About the Oud
The Sharqi Oud (Oriental short-necked lute) is one of the most famous instruments in various regions of the world.
We also make other types of ouds, including historic body shapes.
Below is an explanation of the most important differentiating features and concepts:Maghreb (North Africa) was popular until the 30’s and later became known as the Andalusian Oud (Arabic, Tunisian, Raml and Kuita)
The differences of Oud proportions:
The point at which the body and the neck meet on the Arabic Oud and Kuita is 5/3, whereas the Sharqi Oud is 3/2.>The various tunings in the Arabic world and other countries:
The Sharqi Oud has, at most, 11 or 12 tuning pegs (although there are some with 13)
Left: Classic 11 peg form Right: Order of strings for 13 peg form 6-Qarar dukah: (D2), 5-Qarar-Busalik (E2) or Yakah (G2), 4-Ushayran (La2), 3-Dukah (d3), 2-Nawa (g3) and 1-Kardan (c4), 0-Jawab Jaharka: (f5) In between there are ouds with 13 tuning pegs. Lower (direction the arrow points) Higher Below are both tunings for the 11 or 12 string oud:
In the Maghreb Region the Andalusian oud has four doubled strings: Dhil/Raghul, Hsin, Maya, Ramal.
The strings are not organized by ascending pitch. For example: The first interval is tuned one 6th higher (IV: Sol (G)- III: mi (E)), one fifth lower and one forth higher (II: la (A)- I: re (D)) . .
Moroccan musicians use 3 other tunings::
– One note higher (Sayid Noqta): la (a), Fis (f#), si(b), mi(e) - Three notes higher (Muthallith): do(c), la(a), ré(d), sol(g) - One note higher than Muthallith : ré(d), si(b), mi(e), la(a)
Classical Sharqi ouds and Andalusian ouds have what is known as a “fixed” bridge ( an immobile bridge adhered to the face of the instrument, similar to a guitar bridge). Only Iraqi models are built with a “floating” bridge (a movable bridge which is not affixed to the body with glue, similar to a bridge of a violin). The name comes the first Iraqi oud maker to implement this design, Mohamed Fadel.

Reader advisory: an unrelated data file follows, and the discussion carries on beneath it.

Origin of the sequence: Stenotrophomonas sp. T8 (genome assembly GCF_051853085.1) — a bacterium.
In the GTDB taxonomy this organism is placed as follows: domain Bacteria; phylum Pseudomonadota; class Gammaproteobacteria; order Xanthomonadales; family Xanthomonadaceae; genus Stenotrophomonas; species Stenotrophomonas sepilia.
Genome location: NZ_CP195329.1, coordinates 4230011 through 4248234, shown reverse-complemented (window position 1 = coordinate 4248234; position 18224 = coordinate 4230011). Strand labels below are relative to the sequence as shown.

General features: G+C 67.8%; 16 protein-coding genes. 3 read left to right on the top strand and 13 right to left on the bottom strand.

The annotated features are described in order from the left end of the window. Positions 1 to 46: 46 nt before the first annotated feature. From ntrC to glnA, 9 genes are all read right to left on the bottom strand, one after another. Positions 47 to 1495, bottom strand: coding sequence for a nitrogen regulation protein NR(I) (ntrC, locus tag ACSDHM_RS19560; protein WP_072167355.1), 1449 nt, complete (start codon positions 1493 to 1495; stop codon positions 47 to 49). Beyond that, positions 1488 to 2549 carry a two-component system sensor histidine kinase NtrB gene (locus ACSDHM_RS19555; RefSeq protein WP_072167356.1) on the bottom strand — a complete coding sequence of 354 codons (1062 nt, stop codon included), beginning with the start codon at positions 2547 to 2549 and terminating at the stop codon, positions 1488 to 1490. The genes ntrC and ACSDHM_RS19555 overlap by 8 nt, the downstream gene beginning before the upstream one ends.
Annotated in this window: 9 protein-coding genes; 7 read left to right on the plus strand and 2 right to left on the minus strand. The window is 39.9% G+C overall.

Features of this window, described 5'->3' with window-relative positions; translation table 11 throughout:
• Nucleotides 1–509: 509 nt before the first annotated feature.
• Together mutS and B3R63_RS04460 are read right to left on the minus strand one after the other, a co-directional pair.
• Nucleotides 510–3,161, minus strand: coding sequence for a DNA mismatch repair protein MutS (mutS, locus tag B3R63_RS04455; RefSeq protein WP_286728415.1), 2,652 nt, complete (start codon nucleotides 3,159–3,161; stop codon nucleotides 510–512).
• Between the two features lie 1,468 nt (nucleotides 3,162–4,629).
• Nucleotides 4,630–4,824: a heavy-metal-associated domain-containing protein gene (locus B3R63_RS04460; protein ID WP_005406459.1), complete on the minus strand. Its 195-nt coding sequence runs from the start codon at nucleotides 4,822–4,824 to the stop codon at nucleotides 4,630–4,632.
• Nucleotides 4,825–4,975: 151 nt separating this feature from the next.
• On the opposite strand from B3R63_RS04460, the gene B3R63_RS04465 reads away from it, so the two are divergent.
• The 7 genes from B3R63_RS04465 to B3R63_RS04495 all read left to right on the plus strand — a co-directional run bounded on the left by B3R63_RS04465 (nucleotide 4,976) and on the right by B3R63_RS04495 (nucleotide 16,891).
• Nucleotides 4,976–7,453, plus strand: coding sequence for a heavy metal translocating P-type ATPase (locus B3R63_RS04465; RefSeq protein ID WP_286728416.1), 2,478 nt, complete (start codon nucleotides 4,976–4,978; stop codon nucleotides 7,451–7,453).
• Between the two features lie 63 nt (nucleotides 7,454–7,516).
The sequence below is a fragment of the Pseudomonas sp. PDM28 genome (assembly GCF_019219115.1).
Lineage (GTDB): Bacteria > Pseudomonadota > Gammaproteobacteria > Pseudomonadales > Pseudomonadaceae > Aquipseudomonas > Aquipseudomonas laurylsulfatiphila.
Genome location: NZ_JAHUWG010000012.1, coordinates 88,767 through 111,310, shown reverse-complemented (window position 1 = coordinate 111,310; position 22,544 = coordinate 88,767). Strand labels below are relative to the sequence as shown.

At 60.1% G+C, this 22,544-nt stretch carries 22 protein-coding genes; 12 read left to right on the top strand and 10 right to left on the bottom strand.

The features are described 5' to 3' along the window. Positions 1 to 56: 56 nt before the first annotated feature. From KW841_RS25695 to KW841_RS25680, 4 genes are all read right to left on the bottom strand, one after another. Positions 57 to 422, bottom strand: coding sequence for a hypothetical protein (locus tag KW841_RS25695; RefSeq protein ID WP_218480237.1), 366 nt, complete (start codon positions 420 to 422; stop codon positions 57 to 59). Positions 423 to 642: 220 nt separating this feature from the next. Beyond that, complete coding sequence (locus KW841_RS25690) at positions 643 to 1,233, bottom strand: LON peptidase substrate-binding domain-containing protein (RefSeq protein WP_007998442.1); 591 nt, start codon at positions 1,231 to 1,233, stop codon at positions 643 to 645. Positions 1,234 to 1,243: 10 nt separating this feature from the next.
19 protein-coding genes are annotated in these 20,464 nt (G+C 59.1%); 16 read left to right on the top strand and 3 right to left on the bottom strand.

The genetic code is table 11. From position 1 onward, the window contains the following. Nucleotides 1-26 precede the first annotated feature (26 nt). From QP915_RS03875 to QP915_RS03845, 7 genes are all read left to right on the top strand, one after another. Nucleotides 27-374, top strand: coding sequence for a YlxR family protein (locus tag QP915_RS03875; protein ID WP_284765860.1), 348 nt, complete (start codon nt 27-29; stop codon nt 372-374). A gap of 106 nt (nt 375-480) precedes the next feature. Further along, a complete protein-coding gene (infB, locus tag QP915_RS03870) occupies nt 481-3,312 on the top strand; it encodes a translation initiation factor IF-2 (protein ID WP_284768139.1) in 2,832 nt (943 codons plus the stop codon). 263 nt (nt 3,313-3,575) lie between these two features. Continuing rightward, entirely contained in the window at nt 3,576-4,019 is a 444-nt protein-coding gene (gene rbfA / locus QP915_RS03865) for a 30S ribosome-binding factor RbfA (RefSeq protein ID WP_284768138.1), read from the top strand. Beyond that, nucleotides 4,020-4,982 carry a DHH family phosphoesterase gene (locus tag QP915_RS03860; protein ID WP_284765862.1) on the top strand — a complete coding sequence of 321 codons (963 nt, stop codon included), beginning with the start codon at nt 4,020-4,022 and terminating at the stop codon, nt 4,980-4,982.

The Sharqi Oud (Oriental lute) typically has one big and 2 smaller circular or oval shaped sound holes. Occasionally they are built with only one large sound hole.
The Arabic oud has one large and two mid-sized, circular sound holes. The Kuitra’s rosette is unique, in that it is almost always carved with a flower vase or tree of life pattern.
The scale length determines the intervals and overtone. The body size and the total length of the instrument affects its tone. The smaller the scale length (and body), the less overtones (brighter tone). The bigger the scale length, the more overtones (darker tone). The respective body size in this case differ by only a few centimeters. However, the physical height and arm length of the player should be taken into consideration when purchasing an oud.
The typical scale length for our Sharqi are:
– 58.5cm / common in Turkish and Iraqi ouds
– 60cm / common in Syria and Lebanon.
– 61.5cm / common in Egypt
Arabic-Andalusian music (الطرب الأندلسي) (also called Ala al-Andaloussi in Morocco, al Moussiqa in Andalusia, Gharnâti, Sana, Chaabi or Malouf in Algeria, Malouf in Tunisia and Libya) is a classical music genre in Maghreb.
The music differs from that in the Middle East (or Mashreq) and Egypt.
In the 18th century Abou El Hassan Ali Ben Nafiq, also known as Ziyrab, laid the foundations for the form called nubat/nubah. These consist of the poetic forms such as Muwassah or Zagal. The nubat form a basis of the “Cantigas de Santa Maria von Alfonso X”, the king of Castile, the flamenco and the troubadours. This music also influenced contemporary Western music, especially with the works of Camile Saint-Saëns, through its contacts with Algerian musicians such as Mohamed Sfindja.
Arabic-Andalusian music developed in Spain and established the formation of three major schools in Maghreb.
Grenada Tlemcen and Oran, Algeria Nedromaen / Rabat and Salé, Oujda, Tanger, Tetouan, Morocco-Safi
– Cordoba and Valencia Algier, Bejaia, Cherchell, Blida and Kolea in Algeria / Fes and Meknes in Morocco Kuitra is the main plucked string Instrument here.
– Sevilla Constantine and Annaba, Algeria / Tripolis Kairouan and Testour in Tunesia) The our was used here as the Main plucked string instrument.